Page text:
In relation to our favourite curmudgeon’s comment, I should clarify that my understanding is that ‘Goo Book’ both is and is not an excerpt. It stands alone, but is part of a greater whole – a book (novel? collection of stories?) about the police officer Hawthorn and his colleague Child. This is discussed by Ridgway in the accompanying New Yorker Book Bench piece about his story.

    [B]y choosing to write about policemen and the cases they are working on, and then by not providing the procedural or (usually) a resolution, I do end up subverting, or disappointing, expectations. The two detectives are in all of the stories, though often as minor characters. I was interested in writing about story itself really. About our addiction to narrative. We want to tell ourselves and our days and our lives as stories, and these things are not stories.

    So in that sense the feeling that Trevor gets of something missing is, I think, both inevitable and intentional.

    You can read another part of the book, ‘Rothko Eggs’ in the latest edition of Zoetrope All-Story magazine. The version on the Zoetrope site is poorly formatted with tiny crushed type, so I’ve used the Readability plug-in to produce a more pleasing format here.

  5. John Self April 6, 2011 at 9:14 am

    Oh dear, and speaking of poor formatting, I have been hoist by my own petard. Do the needful, Trevor, eh?

  6. Trevor April 6, 2011 at 10:06 am

    You bet, John, just after I look up “hoist by my own petard.” Is that a reference I’m missing?

  7. Trevor April 6, 2011 at 10:11 am

    Ah, the only Shakespeare play I’ve read over five times and seen over a dozen. When I was learning Portuguese I would hear what was to me a new phrase, ask someone what it meant, and then suddenly hear it all over the place, realizing my brain just skipped over it the thousands of times I’d heard it before. Now I won’t forget and will get that much more from Hamlet. Your world rule, John, is looking better and better.

  8. Trevor April 6, 2011 at 10:21 am

    Now, to respond to the substance above:

    I’m glad to get a better sense of what the final product is, and that explains the role of Hawthorn and Child, which was certainly one of the aspects that lent a richness to the story but that ultimately felt like it was missing something.

    As for The New Yorker publishing excerpts, and apparently mainly to promote, never was I more perturbed by this than when they published an awful nit of David Eggers’ attempt to write out Wherethe Wild Things Are (and ended up reducing its wonder). It was just poor and certainly there as a type of sneak peak or promotion.

    It is disappointing, and surely we’re missing some phenomenal short story writers to make room for novelists who don’t know how to write short stories (I am not putting Ridgway in this basket). But I’m not sure where Maxwell would stand, Kevin. An excerpt from So Long, See You Tomorrow was published first I’m the magazine.

  9. kevinfromcanada April 6, 2011 at 11:02 am

    Yoicks. I’ve been hoisted on my own petard on the Maxwell reference.

  10. Thomas G April 6, 2011 at 1:43 pm

    Couldn’t agree more, Kevin. I think Deborah Treisman (and the other fiction editors at TNY) have really don’t an awful job the past several years–with a few exceptions, of course. Can’t wait ’til she’s out of there.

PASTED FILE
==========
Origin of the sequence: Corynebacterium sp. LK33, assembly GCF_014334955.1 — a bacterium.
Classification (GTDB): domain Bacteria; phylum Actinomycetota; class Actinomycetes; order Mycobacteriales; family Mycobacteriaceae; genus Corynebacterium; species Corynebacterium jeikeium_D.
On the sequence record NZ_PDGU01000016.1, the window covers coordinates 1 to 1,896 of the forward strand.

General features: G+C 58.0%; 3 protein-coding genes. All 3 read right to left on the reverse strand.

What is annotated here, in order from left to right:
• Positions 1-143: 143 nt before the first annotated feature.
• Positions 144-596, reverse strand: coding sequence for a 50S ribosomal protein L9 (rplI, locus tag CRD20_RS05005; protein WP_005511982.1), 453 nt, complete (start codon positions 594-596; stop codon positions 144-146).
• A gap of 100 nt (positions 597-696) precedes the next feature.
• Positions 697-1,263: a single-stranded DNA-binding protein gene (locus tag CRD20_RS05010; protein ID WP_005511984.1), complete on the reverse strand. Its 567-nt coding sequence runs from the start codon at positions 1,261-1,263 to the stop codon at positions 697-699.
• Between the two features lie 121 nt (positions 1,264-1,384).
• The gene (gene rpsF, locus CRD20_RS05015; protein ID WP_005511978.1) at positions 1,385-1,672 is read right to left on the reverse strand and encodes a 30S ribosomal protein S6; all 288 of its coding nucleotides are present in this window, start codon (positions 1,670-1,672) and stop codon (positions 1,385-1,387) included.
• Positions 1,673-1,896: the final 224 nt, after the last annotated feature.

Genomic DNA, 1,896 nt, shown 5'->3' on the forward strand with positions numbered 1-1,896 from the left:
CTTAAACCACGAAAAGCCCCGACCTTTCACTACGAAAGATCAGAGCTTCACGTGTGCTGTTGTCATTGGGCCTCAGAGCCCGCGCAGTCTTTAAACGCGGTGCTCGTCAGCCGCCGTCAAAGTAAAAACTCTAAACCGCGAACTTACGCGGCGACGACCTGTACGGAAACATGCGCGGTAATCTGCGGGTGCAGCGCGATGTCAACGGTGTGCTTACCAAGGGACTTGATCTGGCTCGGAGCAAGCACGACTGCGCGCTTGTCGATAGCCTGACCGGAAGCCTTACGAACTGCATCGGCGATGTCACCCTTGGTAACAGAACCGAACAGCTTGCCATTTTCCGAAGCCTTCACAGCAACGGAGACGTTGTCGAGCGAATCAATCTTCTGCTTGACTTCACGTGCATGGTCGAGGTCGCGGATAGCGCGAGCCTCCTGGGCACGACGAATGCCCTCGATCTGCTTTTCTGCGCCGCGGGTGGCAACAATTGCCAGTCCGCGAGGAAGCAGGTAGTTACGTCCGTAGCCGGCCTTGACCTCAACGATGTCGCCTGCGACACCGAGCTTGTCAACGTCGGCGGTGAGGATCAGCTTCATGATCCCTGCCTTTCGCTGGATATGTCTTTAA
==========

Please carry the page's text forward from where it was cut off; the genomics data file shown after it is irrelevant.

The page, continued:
11. Thomas G April 6, 2011 at 1:43 pm

    *really done

  12. John Self April 6, 2011 at 2:50 pm

    novelists who don’t know how to write short stories (I am not putting Ridgway in this basket)

    Indeed not! In fact Ridgway might be close to the opposite. He has published one book of stories, a novella (a long story), a novel which began as a short story (Animals, which might be the one of his that would appeal most to you, Trevor), and now these stories-as-part-of-something-bigger. And there’s his novel The Parts, whose very title suggests lots of elements.

  13. Betsy April 9, 2011 at 10:46 am

    Thanks for the link to “Rothko’s Eggs”, John. I really enjoyed it. The story’s exploration of a teenager’s intent interest in abstract art v realistic art was a fascinating surround for her equally intent awareness of all she doesn’t know about the truth of her family and friends. It is as if she is drawn to abstract art’s empty spaces for the way it (safely) mirrors her (painful) reality. Reading this story together with “Goo Book”, I was struck with how I was drawn to “Goo Book” precisely because I don’t know what the couple in this story had actually written in their notebook – except that it was all the things they couldn’t say aloud. What was in that good book? I mull that over and over – the possibility of such a book and what it would say. These two Ridgway stories both have a heartbeat.

    On the topic of whether or not excerpts work as stories: I struggled with the Wallace “story” some weeks ago. To compare the way the two authors struck me in these two excerpts: Wallace’s piece struck me as more puzzle than pulse, whereas Ridgway’s had that heartbeat. Part of the heartbeat is Ridgway’s exploration of that very real gap between what we know and what we don’t know about the people around us, and how keen our yearning to truly know them. So the one author really worked for me, and the other one was a struggle. I question, ultimately, whether it is the type of courage they employ – Wallace is constructing something logical out of the nightmare that life can be; Ridgway is riding a wave. These are two completely different reading experiences, despite both being excerpts. That Ridgway’s piece is actually a part of a story collection is a telling piece. Trevor, that Wallace’s “story” was more your characterized “sneak peak or promotion” seems very real. Ridgway’s stories just captured me, however, sneak peak or not.

  14. Trevor April 9, 2011 at 12:21 pm

    Thanks for your thoughts on “Rothko’s Eggs,” Betsy. I have started that story, but I haven’t had a chance to finish it yet. I’m glad to hear it is also strong!

    As for the Wallace story, I agree. Though, I must fess up: I have the new Wallace book, and I’m looking forward to delving in, complete or not.

  15. Tim April 11, 2011 at 10:54 pm

    Glad to see so much discussion of this story. I found it enjoyable just for the story, but also in the exploration of character. As Trevor mentioned, the driver is supposed to be deaf, blind, and mute. Every job he does requires being in the background whether as the driver, a pickpocket, or a police informant. He’s a minor character thrust onto stage. He has no real ambition besides being with his girlfriend and making some money. What he offers the reader is a view into Mishazzo and the detectives. In some ways it reminds me of the Savage Detectives by Bolaño, with most of the book being from the point of view of minor characters talking about Arturo Belano and Ulises Lima.